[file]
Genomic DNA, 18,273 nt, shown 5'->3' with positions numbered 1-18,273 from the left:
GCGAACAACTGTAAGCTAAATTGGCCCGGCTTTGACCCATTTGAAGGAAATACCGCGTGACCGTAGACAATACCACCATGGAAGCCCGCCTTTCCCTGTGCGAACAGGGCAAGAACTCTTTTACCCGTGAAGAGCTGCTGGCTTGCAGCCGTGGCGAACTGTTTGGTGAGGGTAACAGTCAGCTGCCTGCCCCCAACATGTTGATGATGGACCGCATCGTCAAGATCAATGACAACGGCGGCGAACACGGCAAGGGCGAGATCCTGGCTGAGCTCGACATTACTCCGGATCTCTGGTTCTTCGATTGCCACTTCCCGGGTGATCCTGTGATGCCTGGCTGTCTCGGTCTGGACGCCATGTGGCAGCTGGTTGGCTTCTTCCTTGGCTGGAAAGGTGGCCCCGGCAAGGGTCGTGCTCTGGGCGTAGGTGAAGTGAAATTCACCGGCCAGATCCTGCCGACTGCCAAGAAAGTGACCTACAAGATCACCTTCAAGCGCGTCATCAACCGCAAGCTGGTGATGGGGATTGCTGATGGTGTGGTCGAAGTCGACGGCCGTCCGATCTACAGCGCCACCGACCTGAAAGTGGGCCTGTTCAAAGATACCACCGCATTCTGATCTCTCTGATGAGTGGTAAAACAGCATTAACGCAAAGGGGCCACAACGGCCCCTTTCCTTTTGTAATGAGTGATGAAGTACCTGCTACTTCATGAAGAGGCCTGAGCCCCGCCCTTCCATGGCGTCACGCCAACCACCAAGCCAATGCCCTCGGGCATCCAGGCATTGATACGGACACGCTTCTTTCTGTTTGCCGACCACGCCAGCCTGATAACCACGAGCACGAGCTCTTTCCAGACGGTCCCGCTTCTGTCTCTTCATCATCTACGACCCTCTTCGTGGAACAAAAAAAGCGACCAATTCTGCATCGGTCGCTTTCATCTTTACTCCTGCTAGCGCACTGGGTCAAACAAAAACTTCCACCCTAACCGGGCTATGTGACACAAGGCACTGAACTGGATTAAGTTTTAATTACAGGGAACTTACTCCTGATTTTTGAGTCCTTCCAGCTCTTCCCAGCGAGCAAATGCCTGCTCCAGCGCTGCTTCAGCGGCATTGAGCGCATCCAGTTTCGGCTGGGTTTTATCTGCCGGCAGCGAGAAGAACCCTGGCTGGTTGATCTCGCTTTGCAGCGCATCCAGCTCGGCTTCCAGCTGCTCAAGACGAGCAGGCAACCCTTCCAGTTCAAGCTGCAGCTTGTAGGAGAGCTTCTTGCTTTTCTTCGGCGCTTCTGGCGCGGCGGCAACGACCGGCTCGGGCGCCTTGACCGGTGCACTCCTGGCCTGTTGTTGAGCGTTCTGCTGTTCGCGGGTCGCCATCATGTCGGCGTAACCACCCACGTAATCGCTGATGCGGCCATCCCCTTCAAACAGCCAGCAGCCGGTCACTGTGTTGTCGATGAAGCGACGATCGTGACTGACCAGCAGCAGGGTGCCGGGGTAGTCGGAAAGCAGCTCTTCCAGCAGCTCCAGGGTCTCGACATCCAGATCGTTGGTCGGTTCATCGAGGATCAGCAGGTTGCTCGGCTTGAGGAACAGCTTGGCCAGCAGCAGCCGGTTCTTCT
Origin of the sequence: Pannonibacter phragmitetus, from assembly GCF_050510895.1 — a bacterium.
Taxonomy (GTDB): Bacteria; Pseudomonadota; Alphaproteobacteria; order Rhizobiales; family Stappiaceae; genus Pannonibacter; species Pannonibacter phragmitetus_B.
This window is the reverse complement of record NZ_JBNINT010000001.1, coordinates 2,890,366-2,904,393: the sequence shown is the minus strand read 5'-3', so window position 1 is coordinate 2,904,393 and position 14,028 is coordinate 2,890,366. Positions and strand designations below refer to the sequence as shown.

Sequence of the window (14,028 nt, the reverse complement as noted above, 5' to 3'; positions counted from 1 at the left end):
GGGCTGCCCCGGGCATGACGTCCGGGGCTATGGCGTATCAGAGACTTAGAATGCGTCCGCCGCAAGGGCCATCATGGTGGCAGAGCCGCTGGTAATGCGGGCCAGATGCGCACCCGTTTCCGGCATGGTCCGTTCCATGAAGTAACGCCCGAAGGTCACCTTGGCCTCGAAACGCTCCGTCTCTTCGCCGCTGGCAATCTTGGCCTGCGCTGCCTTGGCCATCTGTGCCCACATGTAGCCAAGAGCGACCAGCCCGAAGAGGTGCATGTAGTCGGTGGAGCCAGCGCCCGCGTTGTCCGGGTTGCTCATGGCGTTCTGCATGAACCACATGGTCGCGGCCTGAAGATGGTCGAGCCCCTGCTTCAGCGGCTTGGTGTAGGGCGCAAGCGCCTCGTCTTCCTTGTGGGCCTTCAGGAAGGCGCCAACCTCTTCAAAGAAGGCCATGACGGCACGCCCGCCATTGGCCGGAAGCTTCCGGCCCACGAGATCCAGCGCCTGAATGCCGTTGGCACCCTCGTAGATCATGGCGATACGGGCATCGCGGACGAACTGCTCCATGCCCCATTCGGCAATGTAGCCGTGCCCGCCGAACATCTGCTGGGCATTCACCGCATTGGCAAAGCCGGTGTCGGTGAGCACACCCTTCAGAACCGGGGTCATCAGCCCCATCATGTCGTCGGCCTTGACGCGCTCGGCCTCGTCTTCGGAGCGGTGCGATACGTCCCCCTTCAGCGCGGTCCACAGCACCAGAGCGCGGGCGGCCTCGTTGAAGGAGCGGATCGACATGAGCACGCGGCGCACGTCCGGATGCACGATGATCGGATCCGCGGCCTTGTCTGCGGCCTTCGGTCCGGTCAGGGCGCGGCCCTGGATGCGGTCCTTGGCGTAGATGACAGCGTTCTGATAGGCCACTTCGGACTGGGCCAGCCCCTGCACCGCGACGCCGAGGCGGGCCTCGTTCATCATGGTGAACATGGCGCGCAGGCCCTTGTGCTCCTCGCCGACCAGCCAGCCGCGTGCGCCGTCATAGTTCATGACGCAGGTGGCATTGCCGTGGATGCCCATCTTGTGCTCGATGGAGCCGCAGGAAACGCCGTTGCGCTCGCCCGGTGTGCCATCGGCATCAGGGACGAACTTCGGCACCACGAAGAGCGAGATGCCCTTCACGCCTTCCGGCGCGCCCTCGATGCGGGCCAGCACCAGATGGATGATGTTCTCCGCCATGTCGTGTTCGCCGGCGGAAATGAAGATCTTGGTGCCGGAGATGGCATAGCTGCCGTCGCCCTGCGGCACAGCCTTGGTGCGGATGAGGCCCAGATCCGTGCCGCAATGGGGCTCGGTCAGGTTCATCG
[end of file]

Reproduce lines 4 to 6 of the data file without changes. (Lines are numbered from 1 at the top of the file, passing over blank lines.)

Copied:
Taxonomy (GTDB): Bacteria; Pseudomonadota; Alphaproteobacteria; order Rhizobiales; family Stappiaceae; genus Pannonibacter; species Pannonibacter phragmitetus_B.
This window is the reverse complement of record NZ_JBNINT010000001.1, coordinates 2,890,366-2,904,393: the sequence shown is the minus strand read 5'-3', so window position 1 is coordinate 2,904,393 and position 14,028 is coordinate 2,890,366. Positions and strand designations below refer to the sequence as shown.

Sequence of the window (14,028 nt, the reverse complement as noted above, 5' to 3'; positions counted from 1 at the left end):